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Religion and Temperance in Antebellum America

Banana-Peach Buttermilk smoothie, recipe below
Former slave Louis Hughes who grew up an enslaved person on a plantation near Charlottesville, Virginia. He describes beverages served at a plantation barbecue that are indicative of antebellum religion and politics. “The drinks were strictly temperance drinks - buttermilk and water,” says Hughes. Between 1825 and 1835 the Presbyterian minister Charles Grandison Finney led a spiritual revival and preached social reform sermons in Central and Western New York which became known as the burned over district. The temperance movement came out of the revival calling Christians to be filled with the Spirit of God and not with strong drink. Nineteenth century elites also latched on to this theme as way of encouraging their workers to say sober and thus more productive on the job. From Hughes we learn that the Second Great Awakening and the temperance message had its influence on his Virginia master. By the start of the Civil War, the joint Southern and Northern Presbyterian Church association split not over the issue of temperance but over the issue of slavery. Here’s a cold southern buttermilk drink recipe.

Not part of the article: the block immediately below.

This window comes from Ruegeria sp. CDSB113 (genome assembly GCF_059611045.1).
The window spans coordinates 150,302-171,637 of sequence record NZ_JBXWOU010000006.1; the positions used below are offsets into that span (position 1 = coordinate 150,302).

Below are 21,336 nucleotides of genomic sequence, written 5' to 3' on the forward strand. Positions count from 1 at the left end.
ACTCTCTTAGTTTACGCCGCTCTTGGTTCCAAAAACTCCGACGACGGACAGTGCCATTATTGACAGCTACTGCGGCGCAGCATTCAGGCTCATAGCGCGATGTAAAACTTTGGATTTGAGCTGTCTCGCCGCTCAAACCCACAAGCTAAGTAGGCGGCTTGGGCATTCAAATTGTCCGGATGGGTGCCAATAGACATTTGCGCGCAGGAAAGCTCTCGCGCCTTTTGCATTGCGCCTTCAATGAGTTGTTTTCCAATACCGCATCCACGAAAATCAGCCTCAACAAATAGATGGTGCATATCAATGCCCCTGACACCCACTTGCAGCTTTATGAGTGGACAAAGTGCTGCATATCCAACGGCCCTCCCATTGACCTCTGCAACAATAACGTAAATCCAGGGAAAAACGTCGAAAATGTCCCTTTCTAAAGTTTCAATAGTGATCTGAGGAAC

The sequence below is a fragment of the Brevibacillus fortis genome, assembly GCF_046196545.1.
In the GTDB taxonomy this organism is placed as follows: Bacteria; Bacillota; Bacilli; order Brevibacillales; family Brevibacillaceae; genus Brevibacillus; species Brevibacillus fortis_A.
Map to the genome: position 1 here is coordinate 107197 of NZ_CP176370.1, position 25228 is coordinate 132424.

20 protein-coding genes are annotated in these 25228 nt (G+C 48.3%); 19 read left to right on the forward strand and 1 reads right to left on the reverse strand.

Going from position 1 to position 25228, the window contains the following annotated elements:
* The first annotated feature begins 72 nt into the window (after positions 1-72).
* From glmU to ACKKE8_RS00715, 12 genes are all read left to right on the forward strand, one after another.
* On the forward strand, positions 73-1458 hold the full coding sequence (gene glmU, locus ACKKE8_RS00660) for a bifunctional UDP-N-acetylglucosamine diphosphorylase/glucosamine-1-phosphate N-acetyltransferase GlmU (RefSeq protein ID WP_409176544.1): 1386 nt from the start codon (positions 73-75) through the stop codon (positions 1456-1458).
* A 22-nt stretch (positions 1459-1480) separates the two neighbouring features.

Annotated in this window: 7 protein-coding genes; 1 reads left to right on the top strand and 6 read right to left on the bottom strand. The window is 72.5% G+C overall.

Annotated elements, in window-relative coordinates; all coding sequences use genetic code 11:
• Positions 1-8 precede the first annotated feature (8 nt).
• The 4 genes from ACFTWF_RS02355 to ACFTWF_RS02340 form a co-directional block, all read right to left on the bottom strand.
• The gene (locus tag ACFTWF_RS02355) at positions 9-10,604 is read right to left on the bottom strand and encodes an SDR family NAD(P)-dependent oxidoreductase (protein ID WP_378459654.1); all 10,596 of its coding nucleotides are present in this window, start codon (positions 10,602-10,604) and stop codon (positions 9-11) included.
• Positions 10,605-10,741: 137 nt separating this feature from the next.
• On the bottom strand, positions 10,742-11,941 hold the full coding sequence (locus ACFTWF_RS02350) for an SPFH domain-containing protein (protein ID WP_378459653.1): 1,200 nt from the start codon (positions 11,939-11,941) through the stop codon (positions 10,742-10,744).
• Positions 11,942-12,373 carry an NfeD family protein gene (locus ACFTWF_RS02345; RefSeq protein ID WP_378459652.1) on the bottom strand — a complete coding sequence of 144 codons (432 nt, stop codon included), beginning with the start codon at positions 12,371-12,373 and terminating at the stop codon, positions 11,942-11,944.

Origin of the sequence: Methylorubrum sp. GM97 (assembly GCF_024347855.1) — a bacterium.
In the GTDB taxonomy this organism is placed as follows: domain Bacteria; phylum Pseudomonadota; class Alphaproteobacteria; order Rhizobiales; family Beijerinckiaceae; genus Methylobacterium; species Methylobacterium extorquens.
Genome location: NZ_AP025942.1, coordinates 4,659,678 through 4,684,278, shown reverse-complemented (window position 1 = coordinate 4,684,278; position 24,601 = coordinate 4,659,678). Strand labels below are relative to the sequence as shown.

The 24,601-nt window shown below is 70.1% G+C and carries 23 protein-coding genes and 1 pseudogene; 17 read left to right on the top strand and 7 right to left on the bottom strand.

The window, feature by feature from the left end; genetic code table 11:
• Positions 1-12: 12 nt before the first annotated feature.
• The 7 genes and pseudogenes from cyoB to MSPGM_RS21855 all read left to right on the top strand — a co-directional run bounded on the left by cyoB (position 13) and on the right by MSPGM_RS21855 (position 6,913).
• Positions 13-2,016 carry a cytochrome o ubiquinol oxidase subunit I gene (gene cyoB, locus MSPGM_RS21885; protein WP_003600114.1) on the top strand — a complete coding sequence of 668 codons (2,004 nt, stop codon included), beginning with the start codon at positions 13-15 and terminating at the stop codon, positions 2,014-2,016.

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Lenten Season Series with Related Recipes: http://www.foodasalens.com/search?q=Lenten+Season

Where Is The Rice?

Food and Religion in the Antebellum South